Bearskinrug was created in February of 2000, as the personal site of Kevin Cornell. It currently exists in its fifth incarnation, and has drifted wide of Mr. Cornell's original intention — documenting the creation of his own deadly martial art. Instead, it delivers the excruciatingly banal prose of Kevin, houses his online portfolio as well as his shop, and displays the only existing picture of the author facing left.
Mr. Cornell is currently accepting requests for freelance work. Feel free to use the Submittal
Form to the right. While he doesn't require it, Kevin does enjoy inquiries in the form of a
You are more than welcome to explore the variety of distractions on Bearskinrug. If, however, you wish to take the condensed tour, you might want to visit these popular spots:
Or, if you'd like a couple suggestions of Articles to start with, you might want to try:
The following xml feeds are available for those who are hungry:
If you'd like to follow my twitter, I'm at @bearskinrug. Which should be easy to remember, since that's the street I live on. I try and keep my twitter neat and clean. I just post to comics I make here and on other sites, and occasionally I'll post a one-liners like you see in the site footer below. Sometimes I retweet news relevant to me. I try to avoid @replies to help keep my stream tidy.
No. I just happen to have bought a
.co.uk address back when my only other options were
which had been all snatched up. So that makes me a Yank. Which unfortunately means I can't be knighted. And just as
unfortunately, America has no equivalent honor — except maybe appearing on the cover of Time magazine. But I suspect I may
only make it as far as Sun-Poisoning Quarterly.
One of the best uses of an illustration is as a visual "hook". Something to quickly catch the reader's eye, intrigue them, and lead them deeper into the content.
Illustrators generally cultivate one or two styles, that become their signature — what makes them unique. What you're looking for in an illustrator is someone whose style is best suited to the message you're trying to get across.
While working outside of a style (or mimicking someone else's style) is not unheard of, when you hire an illustrator, be aware that their own personal style is inherent to their work.
Part of an illustrator's style is dictated by the medium they work in. There are many different niches that different illustrators occupy. While some excel at large format paintings for poster reproduction, others might be more adept at vector art, acrylic paintings, or graphite.
Try and familiarize yourself with different mediums, so you can clearly communicate with the illustrator the look and feel you're interested in.
Here's some common terms and concepts to familiarize yourself with, if you plan to work with with an Illustrator:
According to Copyright laws, an illustrator inherently owns the copyright to his or her work upon creation. This Copyright is actually a bundle of individual rights. If you plan to hire an illustrator, be aware there are certain rights that must be purchased in writing so they're legally transferred. Here's some terms frequently used in contracts to specify portions of the rights bundle:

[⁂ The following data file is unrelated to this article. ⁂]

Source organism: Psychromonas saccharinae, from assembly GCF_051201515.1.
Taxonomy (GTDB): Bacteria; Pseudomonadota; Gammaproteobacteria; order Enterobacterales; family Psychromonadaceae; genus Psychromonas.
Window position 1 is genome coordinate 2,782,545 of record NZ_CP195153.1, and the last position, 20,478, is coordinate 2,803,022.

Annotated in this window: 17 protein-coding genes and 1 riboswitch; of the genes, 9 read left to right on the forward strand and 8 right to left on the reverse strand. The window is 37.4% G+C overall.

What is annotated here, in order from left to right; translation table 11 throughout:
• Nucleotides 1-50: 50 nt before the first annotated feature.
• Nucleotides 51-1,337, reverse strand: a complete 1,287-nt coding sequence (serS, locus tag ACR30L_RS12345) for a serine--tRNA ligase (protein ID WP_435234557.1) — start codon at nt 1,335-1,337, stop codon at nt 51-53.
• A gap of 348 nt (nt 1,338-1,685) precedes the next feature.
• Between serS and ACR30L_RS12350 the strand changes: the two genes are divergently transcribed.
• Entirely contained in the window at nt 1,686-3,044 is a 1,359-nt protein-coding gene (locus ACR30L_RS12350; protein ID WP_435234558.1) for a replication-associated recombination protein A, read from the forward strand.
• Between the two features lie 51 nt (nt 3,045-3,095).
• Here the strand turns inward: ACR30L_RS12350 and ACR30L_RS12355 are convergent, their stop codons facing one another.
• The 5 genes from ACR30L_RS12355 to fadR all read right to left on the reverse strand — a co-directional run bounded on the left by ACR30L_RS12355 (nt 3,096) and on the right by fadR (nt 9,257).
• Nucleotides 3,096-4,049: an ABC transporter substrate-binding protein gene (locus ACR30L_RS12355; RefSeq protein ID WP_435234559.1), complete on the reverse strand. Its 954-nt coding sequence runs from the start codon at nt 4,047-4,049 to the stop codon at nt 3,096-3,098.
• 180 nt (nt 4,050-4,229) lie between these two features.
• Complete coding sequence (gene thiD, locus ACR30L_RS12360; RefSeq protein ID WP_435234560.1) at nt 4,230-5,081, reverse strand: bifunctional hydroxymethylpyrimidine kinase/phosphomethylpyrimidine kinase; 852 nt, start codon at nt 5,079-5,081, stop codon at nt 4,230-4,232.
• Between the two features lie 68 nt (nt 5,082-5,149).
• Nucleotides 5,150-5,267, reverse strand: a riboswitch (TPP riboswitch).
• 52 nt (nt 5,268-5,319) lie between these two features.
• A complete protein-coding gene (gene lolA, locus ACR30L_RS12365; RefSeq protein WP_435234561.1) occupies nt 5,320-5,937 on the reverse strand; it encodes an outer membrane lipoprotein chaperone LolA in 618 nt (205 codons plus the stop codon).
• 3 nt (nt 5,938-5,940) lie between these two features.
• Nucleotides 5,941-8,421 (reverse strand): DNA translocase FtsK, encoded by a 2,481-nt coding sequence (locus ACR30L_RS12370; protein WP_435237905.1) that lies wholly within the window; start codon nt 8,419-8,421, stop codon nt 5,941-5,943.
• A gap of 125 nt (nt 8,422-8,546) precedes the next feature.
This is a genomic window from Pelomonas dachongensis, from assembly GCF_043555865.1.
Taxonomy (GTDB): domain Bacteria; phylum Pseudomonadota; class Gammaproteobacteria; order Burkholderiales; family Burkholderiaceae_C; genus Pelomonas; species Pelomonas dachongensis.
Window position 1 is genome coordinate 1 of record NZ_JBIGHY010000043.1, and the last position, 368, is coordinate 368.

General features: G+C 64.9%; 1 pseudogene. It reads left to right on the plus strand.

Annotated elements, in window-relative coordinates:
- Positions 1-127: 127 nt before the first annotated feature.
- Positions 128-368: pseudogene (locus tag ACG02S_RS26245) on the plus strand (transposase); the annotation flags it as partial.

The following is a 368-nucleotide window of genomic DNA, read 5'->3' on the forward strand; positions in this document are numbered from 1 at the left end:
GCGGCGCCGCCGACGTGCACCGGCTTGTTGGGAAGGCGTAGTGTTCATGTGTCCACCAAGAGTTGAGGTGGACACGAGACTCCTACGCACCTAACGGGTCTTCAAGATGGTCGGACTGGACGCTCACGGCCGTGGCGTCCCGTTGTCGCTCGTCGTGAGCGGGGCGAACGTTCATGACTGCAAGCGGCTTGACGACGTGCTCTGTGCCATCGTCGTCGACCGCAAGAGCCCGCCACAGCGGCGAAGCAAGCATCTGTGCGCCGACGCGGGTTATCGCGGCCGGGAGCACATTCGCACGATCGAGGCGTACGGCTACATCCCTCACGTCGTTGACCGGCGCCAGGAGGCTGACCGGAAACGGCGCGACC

One-Time Rights: Client purchases right to publish illustration on a one-time basis
First-Rights: Client purchases right to publish illustration first, usually on a one-time basis as well
Exclusive Rights: Client purchases exclusive right to publish within a particular market, for a contracted period of time.
All Rights: Client purchases the entire copyright from Illustrator. This transfer usually is for a specified time period, and can (and should) cost between 200-300% of the price of the job.
A credit line is usually required somewhere on the piece, acknowledging the Illustrator. This line is usually in a form generally known as the Notice of Copyright.
An illustrator is considered to be working the moment pen touches paper. If a job gets cancelled halfway through production, it's proper to pay the illustrator for the work they've accomplished thus far. This is generally referred to as a "Kill Fee", and commonly is paid in a percentage of either 50% if preproduction work has been done, or 100% if the finished illustration has been completed.
Dependent on the medium, whether the art is black-and-white or color, and the placement of the job, an Illustrator may charge with flat rates, hourly fees, or a combination of both. As is common with many other contractors in the design industry, an illustrator should be paid 50% of their estimate before starting work. This creates an air of good-faith and shared responsibility between the two parties.
In instances of tight turnaround, it's not uncommon for a contractor to charge extra — this is known as a rush fee. Rush Fees can be up to 25 to 50% of the original estimate.
Generally a small job that requires turnaround in less than a week is eligible for a rush fee. What's considered a small job? Well, a finished color spot-illustration would fall in that area. Keep in mind that even simple stuff requires a rough concepting stage, and it would be more efficient to get approval on a roughed-up concept than a finished watercolor.
A big job, like say, 4 finished 8 x 10 color illustrations, depicting a complex scene, would be estimated as a month, maybe two-month job. For the most part, the turnaround that triggers a rush fee will vary according to project scope. But as far as most illustrators are concerned — if they have to work weekends, or nights to finish on time — it probably justifies a rush fee. But these things are always negotiable.